In wild-type third instar larval NMJs, Dlg is predominately found at the postsynaptic membrane of type I glutamatergic boutons, with Dlg immunoreactivity levels being more pronounced in type Ib boutons than type Is boutons (Figure 3A) 4. Hts is present throughout the muscle but concentrates at the postsynaptic region with Hts immunoreactivity levels appearing equal in both type I boutons, and is also found presynaptically (Figure 3A') 8,17. Note that the distributions of Dlg and Hts largely overlap at the postsynaptic region (Figure 3A'') 8.
To determine if Dlg and Hts exist in a complex at the NMJ, PLA between the two proteins was performed on larval body wall muscle preparations. For this assay, a mouse anti-Dlg antibody that detects the second PDZ domain at the N-terminus and a rabbit anti-HtsM antibody that detects the MARCKS-homology domain at the C-terminus were used 15,16. In wild-type, PLA signal between Dlg and Hts was observed specifically at the NMJ (Figure 3C-C''). The signal mostly localized circumferentially to the presynaptic membrane of type I boutons, which was demarked by Hrp, thus indicating that Dlg and Hts are in close proximity to each other and likely form a complex at the postsynaptic region. The result was determined to be specific as our negative control, involving hts01103 mutant NMJs that lack Hts immunoreactivity (Figure 3B-B''), showed no observable PLA signal (Figure 3D) 8,17,18. In addition, PLA performed without adding the rabbit anti-HtsM antibody produced no signal (data not shown). High magnification views of the boutons revealed that Dlg and Hts immunoreactivity grossly overlapped at the postsynaptic region (Figure 3E), whereas PLA between the two proteins resulted in discreet puncta indicating that only a subset of the total Dlg and Hts proteins are in complex (Figure 3F).
To further test the reliability of PLA as a tool to study the larval NMJ, we also evaluated interactions between the serine/threonine p21-activated kinase, Pak, and other synaptic proteins 19. Previous co-immunoprecipitation experiments have shown that Pak is a member of the Scribble complex, of which Dlg is also a member 20. In wild-type NMJs, Pak localizes to the postsynaptic density (Figure 4A,C), where it is required for Dlg localization 15,21. The immunoreactive distributions of Pak and Dlg overlap at the postsynaptic region (Figure 4A''), and PLA between the two proteins resulted in a positive signal specifically at the NMJ (Figure 4B). These results indicate that the two proteins are in close proximity to each other and are likely forming a complex in this region. Another synaptic protein we tested for Pak complex binding was Wingless (Wg), the Drosophila Wnt ligand, which plays numerous roles at the NMJ 22. In wild-type, Wg is enriched at the presynaptic and postsynaptic sides of type I boutons, but is also present as puncta throughout the muscle cytoplasm (Figure 4C') 23. Interestingly, though the immunoreactive distributions of Pak and Wg partially overlapped at the postsynaptic region (Figure 4C''), PLA between the two proteins produced no observable signal (Figure 4D). Therefore, Pak and Wg are not in close proximity to each other at the NMJ. This result demonstrates that not all proteins that show overlapping immunoreactivities through traditional co-localization experiments will generate a PLA signal, and serves as an additional negative control.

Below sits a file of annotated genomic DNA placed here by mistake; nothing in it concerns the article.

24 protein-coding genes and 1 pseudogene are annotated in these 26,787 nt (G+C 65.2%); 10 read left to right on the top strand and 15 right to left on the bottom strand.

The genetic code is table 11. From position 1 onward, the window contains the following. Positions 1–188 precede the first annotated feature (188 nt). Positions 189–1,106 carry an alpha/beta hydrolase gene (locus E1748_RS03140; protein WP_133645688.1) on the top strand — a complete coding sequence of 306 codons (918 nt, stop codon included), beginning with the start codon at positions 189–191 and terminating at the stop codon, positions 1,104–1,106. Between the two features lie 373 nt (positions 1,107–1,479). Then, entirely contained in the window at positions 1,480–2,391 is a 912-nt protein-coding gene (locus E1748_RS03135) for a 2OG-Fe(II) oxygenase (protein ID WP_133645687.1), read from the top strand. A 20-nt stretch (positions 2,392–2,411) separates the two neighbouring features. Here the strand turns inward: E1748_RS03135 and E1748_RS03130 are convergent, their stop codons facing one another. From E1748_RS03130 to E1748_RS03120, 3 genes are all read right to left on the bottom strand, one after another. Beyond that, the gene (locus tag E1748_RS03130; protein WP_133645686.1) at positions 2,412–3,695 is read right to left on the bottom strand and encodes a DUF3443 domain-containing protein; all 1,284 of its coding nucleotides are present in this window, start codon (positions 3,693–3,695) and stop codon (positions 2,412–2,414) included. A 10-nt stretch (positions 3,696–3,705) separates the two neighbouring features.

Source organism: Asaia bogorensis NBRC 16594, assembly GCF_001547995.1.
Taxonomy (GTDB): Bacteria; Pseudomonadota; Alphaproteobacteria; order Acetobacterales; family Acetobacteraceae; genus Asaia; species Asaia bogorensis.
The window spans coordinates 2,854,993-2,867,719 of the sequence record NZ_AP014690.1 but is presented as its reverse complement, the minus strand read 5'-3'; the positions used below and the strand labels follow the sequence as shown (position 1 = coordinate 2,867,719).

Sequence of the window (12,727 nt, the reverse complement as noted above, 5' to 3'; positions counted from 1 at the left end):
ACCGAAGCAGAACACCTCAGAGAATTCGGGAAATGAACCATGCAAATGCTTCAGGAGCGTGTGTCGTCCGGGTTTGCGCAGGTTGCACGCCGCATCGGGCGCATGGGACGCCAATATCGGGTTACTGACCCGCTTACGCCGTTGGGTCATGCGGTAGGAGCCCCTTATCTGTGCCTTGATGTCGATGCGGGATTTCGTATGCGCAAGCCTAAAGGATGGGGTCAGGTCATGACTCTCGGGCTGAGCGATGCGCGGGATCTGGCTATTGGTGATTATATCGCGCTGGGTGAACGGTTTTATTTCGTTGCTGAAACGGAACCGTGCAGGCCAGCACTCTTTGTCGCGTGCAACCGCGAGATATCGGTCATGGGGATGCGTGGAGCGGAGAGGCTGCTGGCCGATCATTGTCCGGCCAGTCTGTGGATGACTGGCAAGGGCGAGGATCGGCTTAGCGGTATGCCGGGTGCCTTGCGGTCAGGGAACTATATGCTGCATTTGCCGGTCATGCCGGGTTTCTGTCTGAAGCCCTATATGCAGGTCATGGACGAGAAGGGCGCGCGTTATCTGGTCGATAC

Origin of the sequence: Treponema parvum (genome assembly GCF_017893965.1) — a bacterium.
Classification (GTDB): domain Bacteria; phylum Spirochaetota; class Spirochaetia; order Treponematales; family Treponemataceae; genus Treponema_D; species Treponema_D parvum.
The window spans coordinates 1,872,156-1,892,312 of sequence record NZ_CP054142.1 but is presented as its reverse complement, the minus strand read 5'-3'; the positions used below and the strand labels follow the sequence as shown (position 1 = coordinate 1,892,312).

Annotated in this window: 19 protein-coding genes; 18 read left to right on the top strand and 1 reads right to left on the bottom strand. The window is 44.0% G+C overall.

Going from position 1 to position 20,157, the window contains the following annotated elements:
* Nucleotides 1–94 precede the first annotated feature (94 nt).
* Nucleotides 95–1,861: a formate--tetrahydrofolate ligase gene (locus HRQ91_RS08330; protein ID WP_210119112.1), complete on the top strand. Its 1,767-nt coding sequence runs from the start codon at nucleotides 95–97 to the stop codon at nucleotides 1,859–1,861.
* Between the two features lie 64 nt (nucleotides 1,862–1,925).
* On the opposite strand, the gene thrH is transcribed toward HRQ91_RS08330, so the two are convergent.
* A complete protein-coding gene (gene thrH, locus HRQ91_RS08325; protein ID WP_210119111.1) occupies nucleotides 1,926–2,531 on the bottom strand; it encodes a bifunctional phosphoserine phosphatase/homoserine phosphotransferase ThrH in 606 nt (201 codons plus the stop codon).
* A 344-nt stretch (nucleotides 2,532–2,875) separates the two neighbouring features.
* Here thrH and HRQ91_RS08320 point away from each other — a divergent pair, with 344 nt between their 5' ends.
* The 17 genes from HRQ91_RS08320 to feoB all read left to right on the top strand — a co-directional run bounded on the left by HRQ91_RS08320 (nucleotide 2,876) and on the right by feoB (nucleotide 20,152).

Figure 1: Schematic diagram of Proximity Ligation Assay. (A) Primary antibodies bind to the two proteins of interest using standard immunohistochemical procedures. (B) The primary antibodies are then detected with a pair of species-specific secondary antibodies, termed PLA probes, which are conjugated to oligonucleotides. (C) If the two proteins are in close proximity to each other, the distance between the attached PLA probes can be bridged through hybridization of two additional connector oligonucleotides. (D) In this conformation, the connector oligonucleotides can form a closed circular DNA molecule upon in situ ligation. (E) The circular DNA molecule serves as a template for in situ rolling circle amplification, which is primed by one of the oligonucleotides conjugated to the PLA probes. (F) Sequences within the amplified DNA product are then detected with fluorescently-labeled, complementary oligonucleotide probes. Note that the figure was based on Weibrecht et al. 24. Please click here to view a larger version of the figure.